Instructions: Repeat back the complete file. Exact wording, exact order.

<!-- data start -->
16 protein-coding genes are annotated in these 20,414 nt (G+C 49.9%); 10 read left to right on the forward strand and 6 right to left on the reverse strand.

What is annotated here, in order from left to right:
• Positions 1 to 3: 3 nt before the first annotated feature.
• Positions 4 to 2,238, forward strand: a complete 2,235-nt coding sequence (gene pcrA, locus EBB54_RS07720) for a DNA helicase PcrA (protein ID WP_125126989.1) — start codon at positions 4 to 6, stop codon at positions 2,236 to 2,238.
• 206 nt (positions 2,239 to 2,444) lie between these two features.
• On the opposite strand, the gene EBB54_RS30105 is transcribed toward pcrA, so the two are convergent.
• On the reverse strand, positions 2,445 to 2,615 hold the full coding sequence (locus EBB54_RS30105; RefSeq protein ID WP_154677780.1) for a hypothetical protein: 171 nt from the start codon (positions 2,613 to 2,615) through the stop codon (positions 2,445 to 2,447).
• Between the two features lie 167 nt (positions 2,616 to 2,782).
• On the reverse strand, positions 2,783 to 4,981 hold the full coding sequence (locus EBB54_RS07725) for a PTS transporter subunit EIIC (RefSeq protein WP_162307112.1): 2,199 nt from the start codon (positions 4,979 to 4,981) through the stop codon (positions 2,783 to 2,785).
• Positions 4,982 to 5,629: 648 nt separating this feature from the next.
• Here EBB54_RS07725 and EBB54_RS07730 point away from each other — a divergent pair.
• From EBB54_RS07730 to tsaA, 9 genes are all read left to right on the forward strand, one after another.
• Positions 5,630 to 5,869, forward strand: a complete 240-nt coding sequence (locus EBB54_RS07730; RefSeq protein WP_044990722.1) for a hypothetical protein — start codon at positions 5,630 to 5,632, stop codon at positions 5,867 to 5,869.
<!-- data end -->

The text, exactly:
16 protein-coding genes are annotated in these 20,414 nt (G+C 49.9%); 10 read left to right on the forward strand and 6 right to left on the reverse strand.

What is annotated here, in order from left to right:
• Positions 1 to 3: 3 nt before the first annotated feature.
• Positions 4 to 2,238, forward strand: a complete 2,235-nt coding sequence (gene pcrA, locus EBB54_RS07720) for a DNA helicase PcrA (protein ID WP_125126989.1) — start codon at positions 4 to 6, stop codon at positions 2,236 to 2,238.
• 206 nt (positions 2,239 to 2,444) lie between these two features.
• On the opposite strand, the gene EBB54_RS30105 is transcribed toward pcrA, so the two are convergent.
• On the reverse strand, positions 2,445 to 2,615 hold the full coding sequence (locus EBB54_RS30105; RefSeq protein ID WP_154677780.1) for a hypothetical protein: 171 nt from the start codon (positions 2,613 to 2,615) through the stop codon (positions 2,445 to 2,447).
• Between the two features lie 167 nt (positions 2,616 to 2,782).
• On the reverse strand, positions 2,783 to 4,981 hold the full coding sequence (locus EBB54_RS07725) for a PTS transporter subunit EIIC (RefSeq protein WP_162307112.1): 2,199 nt from the start codon (positions 4,979 to 4,981) through the stop codon (positions 2,783 to 2,785).
• Positions 4,982 to 5,629: 648 nt separating this feature from the next.
• Here EBB54_RS07725 and EBB54_RS07730 point away from each other — a divergent pair.
• From EBB54_RS07730 to tsaA, 9 genes are all read left to right on the forward strand, one after another.
• Positions 5,630 to 5,869, forward strand: a complete 240-nt coding sequence (locus EBB54_RS07730; RefSeq protein WP_044990722.1) for a hypothetical protein — start codon at positions 5,630 to 5,632, stop codon at positions 5,867 to 5,869.